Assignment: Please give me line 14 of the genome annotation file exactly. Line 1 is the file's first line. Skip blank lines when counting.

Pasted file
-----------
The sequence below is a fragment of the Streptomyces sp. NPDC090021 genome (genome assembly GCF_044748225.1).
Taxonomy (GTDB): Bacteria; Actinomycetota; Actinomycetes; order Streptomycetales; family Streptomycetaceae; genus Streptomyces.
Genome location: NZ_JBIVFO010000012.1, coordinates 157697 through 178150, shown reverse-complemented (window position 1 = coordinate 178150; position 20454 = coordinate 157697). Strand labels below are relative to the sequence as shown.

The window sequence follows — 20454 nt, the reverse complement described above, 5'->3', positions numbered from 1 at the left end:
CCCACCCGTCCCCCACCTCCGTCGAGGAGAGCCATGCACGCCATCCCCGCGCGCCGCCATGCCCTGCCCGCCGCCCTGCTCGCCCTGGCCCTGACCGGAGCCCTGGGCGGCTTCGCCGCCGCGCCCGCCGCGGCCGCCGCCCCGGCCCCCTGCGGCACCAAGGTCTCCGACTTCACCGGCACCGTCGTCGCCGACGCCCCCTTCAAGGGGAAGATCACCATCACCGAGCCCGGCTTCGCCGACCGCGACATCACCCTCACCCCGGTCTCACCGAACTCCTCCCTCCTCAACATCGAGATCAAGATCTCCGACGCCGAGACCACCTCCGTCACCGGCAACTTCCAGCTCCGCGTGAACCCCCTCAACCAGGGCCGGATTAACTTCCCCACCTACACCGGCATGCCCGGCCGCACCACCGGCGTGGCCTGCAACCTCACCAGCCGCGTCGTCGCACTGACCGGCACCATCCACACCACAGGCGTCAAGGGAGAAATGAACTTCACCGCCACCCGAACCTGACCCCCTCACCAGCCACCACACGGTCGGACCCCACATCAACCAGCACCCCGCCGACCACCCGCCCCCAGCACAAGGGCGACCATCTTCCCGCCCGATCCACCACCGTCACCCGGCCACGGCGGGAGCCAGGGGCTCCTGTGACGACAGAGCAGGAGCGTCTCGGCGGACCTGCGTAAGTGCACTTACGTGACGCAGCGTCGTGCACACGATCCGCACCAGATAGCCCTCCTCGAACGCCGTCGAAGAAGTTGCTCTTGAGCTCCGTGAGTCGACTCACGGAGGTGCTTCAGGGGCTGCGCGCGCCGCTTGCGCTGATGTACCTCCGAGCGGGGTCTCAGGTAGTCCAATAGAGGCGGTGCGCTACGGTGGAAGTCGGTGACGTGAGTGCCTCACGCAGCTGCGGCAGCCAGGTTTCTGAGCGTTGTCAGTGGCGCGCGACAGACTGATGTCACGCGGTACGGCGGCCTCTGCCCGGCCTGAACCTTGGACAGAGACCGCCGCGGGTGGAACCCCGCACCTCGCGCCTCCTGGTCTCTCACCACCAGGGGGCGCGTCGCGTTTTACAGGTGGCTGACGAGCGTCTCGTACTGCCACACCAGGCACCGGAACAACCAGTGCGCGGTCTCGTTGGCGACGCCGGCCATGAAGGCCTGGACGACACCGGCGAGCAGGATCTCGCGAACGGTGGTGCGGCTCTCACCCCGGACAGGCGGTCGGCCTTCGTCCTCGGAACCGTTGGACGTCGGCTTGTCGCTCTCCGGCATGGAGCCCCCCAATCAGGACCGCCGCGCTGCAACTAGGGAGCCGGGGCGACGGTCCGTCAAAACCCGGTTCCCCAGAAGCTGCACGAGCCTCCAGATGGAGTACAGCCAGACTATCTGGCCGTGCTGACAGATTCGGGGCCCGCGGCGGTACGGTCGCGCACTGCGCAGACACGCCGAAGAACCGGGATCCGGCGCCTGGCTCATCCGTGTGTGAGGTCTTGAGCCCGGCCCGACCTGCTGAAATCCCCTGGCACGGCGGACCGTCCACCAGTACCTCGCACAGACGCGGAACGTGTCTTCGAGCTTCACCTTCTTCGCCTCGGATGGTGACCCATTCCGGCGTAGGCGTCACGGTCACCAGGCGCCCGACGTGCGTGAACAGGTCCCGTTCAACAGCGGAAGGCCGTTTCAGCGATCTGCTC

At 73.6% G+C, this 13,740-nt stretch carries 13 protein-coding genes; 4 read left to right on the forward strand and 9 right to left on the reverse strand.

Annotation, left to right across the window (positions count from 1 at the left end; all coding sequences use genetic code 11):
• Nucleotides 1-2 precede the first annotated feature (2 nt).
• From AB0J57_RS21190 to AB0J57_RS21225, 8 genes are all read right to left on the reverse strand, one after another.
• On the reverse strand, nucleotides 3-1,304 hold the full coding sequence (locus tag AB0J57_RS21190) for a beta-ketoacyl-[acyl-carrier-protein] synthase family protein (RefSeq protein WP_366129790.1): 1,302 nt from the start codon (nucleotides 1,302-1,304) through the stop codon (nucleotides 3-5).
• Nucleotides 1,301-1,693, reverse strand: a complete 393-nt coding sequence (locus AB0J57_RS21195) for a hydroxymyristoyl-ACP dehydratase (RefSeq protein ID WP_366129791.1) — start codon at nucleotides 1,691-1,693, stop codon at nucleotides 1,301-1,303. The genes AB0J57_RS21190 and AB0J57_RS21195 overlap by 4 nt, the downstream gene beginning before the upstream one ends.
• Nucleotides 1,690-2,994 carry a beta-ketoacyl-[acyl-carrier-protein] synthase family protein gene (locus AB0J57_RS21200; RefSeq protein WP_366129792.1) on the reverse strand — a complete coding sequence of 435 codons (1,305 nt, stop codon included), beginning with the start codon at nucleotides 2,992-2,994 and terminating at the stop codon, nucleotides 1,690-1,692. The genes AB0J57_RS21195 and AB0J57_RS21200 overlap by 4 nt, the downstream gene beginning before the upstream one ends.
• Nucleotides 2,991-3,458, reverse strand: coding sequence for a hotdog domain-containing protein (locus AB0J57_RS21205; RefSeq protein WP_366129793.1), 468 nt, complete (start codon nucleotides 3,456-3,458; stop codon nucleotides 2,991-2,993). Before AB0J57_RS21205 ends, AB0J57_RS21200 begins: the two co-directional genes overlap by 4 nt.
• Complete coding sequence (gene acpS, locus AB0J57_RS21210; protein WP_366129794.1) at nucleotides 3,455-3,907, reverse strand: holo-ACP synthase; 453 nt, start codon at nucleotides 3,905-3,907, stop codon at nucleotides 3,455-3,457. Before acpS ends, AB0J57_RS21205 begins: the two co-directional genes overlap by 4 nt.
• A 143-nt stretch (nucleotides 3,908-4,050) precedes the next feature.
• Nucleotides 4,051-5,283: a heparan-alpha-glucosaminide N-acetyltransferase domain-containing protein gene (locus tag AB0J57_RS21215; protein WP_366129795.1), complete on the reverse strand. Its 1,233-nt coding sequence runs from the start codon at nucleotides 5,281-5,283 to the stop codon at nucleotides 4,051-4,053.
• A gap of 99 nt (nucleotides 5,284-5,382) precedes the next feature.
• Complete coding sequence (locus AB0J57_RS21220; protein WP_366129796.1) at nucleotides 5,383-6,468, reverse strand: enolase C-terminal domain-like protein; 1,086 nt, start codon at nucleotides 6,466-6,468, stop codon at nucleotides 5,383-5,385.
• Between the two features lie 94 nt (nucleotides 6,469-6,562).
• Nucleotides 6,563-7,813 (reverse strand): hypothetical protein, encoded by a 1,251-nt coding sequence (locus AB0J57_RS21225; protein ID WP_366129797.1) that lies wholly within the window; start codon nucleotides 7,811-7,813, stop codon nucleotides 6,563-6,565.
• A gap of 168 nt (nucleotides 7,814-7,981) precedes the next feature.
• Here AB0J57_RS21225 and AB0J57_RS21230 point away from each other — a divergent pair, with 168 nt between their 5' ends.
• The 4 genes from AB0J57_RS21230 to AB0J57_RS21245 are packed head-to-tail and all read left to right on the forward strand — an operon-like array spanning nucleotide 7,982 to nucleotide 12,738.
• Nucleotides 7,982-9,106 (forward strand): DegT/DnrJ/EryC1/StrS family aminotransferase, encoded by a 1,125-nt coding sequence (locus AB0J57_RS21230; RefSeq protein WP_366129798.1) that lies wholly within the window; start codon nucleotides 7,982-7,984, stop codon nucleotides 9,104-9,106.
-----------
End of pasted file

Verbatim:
• Complete coding sequence (gene acpS, locus AB0J57_RS21210; protein WP_366129794.1) at nucleotides 3,455-3,907, reverse strand: holo-ACP synthase; 453 nt, start codon at nucleotides 3,905-3,907, stop codon at nucleotides 3,455-3,457. Before acpS ends, AB0J57_RS21205 begins: the two co-directional genes overlap by 4 nt.